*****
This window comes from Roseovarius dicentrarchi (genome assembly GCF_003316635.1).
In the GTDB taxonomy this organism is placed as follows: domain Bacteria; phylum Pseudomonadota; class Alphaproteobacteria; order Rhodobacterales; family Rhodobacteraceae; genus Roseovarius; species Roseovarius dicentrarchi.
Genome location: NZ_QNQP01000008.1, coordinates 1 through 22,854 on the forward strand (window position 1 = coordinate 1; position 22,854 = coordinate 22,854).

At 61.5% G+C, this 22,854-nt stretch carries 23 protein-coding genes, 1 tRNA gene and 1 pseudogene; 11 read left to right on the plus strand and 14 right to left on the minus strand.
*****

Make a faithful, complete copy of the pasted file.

This window comes from Roseovarius dicentrarchi (genome assembly GCF_003316635.1).
In the GTDB taxonomy this organism is placed as follows: domain Bacteria; phylum Pseudomonadota; class Alphaproteobacteria; order Rhodobacterales; family Rhodobacteraceae; genus Roseovarius; species Roseovarius dicentrarchi.
Genome location: NZ_QNQP01000008.1, coordinates 1 through 22,854 on the forward strand (window position 1 = coordinate 1; position 22,854 = coordinate 22,854).

At 61.5% G+C, this 22,854-nt stretch carries 23 protein-coding genes, 1 tRNA gene and 1 pseudogene; 11 read left to right on the plus strand and 14 right to left on the minus strand.